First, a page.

Despite the allowances paid to the royal family, its members still manage to engage in tax fraud. In the beginning of this year, the husband of the Spanish princess was found guilty for tax evasion, fraud, and embezzlement, and sentenced for six years in jail. Although the princess herself was cleared from assisting her husband to commit the crime, this court case has harmed the image of Spanish royal family and incentivised public discussions about corruption on the top levels of the Spanish society. In order to transform the image of the royal family, the current king of Spain, Felipe VI, reduced his annual salary by 20%, which now results in over EUR 234,000 per year. The members of the Spanish royal family are subject to income and wealth taxes and are obliged to submit annual tax returns.
The current king of Belgium, Philippe, is the first king in the period of country’s independence from 1830 who is obliged to pay tax. On an annual basis, the Belgian royal family receives around EUR 11,5 million from country’s budget to cover personal royal expenses, including administrative costs, automotive park, and maintenance of royal houses. On that sum, the king is now liable to pay sales and excise taxes that will result in around EUR 700.000.
The reform regarding monarchs’ taxation in Belgium was introduced in 2013. It aims not only to start taxing the members of the royal family but also to significantly reduce their annual allowances and monitor monarchs’ spending in order to restore the royal family’s image after a number of financial scandals.
Although the Norwegian royal family is considered to be the poorest out of all monarchies in Europe, the head of the country enjoys a completely tax-free environment. King Harald V does not pay any tax on his wealth. Also, the monetary value of his wealth is kept in secret. The estimate of Harald V’s wealth is GBP 8 million. The annual grant received by the king from Norwegian government is GBP 12 million. This sum covers not only king’s expenses but also those of Crown Prince Haakon and his wife Mette-Marit.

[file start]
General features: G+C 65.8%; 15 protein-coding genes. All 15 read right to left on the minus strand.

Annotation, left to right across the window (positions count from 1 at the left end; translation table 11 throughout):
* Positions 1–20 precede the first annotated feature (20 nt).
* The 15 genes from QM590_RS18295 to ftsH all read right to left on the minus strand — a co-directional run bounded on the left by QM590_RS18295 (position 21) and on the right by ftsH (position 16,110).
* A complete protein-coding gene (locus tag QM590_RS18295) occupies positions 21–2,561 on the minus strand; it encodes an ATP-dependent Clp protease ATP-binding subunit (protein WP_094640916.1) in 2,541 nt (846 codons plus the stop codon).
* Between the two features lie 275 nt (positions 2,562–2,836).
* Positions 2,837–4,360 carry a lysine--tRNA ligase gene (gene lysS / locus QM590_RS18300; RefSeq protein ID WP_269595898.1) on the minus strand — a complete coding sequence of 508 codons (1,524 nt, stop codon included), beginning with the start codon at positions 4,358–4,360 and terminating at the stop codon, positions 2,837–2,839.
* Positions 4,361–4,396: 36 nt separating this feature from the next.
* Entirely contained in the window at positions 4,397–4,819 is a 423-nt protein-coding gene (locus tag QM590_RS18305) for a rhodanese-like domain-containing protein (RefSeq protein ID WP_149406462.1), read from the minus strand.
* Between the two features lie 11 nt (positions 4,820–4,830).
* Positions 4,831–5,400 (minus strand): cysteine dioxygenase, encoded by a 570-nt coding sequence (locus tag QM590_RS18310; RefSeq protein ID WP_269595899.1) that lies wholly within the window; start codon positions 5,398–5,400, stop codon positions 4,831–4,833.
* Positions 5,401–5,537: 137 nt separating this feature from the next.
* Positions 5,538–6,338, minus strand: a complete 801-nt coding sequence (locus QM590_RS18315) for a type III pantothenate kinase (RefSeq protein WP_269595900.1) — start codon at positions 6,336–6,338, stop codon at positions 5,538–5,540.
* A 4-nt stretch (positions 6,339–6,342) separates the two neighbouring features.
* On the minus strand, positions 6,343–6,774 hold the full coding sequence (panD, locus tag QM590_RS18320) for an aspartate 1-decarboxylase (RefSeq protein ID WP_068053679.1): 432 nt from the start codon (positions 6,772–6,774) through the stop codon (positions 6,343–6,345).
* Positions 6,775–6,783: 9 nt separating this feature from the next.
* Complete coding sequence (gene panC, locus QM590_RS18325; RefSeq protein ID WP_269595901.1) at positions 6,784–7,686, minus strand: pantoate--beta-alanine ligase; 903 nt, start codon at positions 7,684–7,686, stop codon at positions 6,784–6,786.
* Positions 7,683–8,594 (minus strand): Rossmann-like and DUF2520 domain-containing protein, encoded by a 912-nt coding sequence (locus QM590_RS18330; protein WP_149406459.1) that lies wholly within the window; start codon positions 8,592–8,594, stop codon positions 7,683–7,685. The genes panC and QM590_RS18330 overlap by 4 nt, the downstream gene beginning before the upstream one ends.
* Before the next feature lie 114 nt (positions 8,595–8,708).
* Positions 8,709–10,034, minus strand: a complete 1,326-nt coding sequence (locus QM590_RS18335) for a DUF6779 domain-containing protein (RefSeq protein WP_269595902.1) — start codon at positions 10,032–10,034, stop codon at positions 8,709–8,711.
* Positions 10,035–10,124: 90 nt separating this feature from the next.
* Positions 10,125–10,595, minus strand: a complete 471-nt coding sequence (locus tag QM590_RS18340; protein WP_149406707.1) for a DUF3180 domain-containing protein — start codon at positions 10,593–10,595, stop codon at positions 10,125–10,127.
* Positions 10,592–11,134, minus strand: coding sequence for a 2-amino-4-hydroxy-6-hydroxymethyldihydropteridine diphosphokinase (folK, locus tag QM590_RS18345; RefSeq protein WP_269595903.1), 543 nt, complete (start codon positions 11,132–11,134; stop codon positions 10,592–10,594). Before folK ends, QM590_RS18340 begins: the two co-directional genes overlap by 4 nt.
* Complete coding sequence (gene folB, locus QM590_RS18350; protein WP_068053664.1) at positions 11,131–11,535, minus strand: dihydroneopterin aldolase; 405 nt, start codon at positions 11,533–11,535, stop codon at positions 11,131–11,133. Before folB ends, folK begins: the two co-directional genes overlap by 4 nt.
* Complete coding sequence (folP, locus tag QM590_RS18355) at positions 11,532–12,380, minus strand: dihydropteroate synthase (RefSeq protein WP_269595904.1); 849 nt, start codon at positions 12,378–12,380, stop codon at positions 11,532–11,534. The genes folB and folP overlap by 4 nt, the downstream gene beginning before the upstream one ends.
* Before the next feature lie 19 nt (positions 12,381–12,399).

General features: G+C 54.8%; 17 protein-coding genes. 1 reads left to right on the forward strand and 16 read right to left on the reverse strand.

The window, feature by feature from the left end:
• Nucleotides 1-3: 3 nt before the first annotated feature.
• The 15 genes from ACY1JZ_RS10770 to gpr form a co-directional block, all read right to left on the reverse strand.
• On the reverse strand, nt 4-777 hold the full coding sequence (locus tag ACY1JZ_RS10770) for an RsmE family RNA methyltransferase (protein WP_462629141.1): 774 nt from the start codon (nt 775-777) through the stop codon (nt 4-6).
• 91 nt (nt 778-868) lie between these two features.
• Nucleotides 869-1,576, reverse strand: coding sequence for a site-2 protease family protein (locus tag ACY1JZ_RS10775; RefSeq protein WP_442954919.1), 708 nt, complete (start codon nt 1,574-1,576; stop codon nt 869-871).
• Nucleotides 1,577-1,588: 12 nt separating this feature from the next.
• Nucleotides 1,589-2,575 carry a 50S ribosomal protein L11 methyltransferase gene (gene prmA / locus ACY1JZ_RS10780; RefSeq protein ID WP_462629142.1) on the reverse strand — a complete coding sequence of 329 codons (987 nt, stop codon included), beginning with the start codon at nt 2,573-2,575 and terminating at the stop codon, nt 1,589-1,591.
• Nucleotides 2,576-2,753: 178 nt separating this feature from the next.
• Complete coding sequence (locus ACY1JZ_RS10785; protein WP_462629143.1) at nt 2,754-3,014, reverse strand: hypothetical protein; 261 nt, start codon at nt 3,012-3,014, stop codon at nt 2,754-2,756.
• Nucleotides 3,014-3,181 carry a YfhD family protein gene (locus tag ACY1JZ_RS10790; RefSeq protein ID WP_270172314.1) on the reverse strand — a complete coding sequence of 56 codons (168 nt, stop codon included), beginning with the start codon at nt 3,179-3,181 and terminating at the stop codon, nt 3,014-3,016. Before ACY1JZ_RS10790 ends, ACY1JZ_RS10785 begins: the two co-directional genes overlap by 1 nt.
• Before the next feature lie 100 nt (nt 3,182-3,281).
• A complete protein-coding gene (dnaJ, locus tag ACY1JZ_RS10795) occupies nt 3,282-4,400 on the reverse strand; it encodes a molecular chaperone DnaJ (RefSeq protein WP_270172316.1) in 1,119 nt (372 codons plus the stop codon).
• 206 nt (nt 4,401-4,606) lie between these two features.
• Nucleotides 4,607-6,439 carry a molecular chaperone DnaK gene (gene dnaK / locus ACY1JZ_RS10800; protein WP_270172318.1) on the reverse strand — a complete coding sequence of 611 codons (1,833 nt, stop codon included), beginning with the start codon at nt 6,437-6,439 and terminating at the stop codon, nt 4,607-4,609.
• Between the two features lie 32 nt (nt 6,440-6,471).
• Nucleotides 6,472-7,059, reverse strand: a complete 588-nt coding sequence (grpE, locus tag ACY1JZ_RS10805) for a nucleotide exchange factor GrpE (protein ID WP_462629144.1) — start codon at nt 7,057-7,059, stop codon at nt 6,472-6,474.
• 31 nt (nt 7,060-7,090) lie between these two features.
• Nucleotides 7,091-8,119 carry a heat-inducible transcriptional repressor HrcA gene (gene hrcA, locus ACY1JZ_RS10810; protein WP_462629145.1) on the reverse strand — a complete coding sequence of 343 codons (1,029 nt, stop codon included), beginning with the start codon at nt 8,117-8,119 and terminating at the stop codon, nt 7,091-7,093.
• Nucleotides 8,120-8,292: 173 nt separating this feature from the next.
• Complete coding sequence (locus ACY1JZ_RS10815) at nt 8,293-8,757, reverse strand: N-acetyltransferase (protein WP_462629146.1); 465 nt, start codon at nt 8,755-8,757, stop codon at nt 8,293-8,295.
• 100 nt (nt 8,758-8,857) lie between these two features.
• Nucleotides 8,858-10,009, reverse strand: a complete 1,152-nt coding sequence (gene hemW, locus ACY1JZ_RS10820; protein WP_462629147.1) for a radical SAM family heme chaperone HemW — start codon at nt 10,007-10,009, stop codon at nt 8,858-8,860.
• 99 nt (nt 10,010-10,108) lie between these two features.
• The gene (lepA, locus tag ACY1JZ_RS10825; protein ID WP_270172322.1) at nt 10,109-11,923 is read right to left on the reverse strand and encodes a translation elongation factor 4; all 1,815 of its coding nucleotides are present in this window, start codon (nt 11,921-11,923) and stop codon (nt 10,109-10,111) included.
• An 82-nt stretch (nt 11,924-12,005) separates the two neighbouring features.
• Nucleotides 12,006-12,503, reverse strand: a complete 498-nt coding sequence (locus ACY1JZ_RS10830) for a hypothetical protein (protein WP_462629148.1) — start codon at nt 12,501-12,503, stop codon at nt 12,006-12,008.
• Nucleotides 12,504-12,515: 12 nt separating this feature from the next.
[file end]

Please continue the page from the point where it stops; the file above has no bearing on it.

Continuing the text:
Other members of the royal family lose the privilege not to pay any tax upon a marriage. In 2002, King’s daughter Princess Martha Louise inherited a property on which she was liable to pay inheritance tax. The king engaged in a tax-optimization scheme with the assistance of tax lawyers and helped his daughter to avoid paying millions on her inheritance.
The British Crown enjoys a tax-exempt status. The queen Elisabeth gets allowances generated by the hereditary revenues of the Crown (i.e., a Sovereign Grant), which is collected from British taxpayers. In 2016, the Queen’s Sovereign Grant amounted to GBP 42,8 million. The sum is recalculated on an annual basis. However, the legislation governing the Sovereign Grant stipulates that the amount that the Queen receives cannot be lower than the previous year. The allowances are dedicated to covering official expenses of maintaining royal residences, staff costs, public engagements, travelling and state visit expenses.
Nevertheless, Queen Elisabeth pays income tax on the revenue generated by her private property (e.g., Sandringham and Balmoral castles and her personal investment portfolio). In addition, as a compensation for their tax free status and generous public allowances, the Queen and The Prince of Wales make voluntary payments to the UK tax authorities. The details and amounts of such payments are not known to public.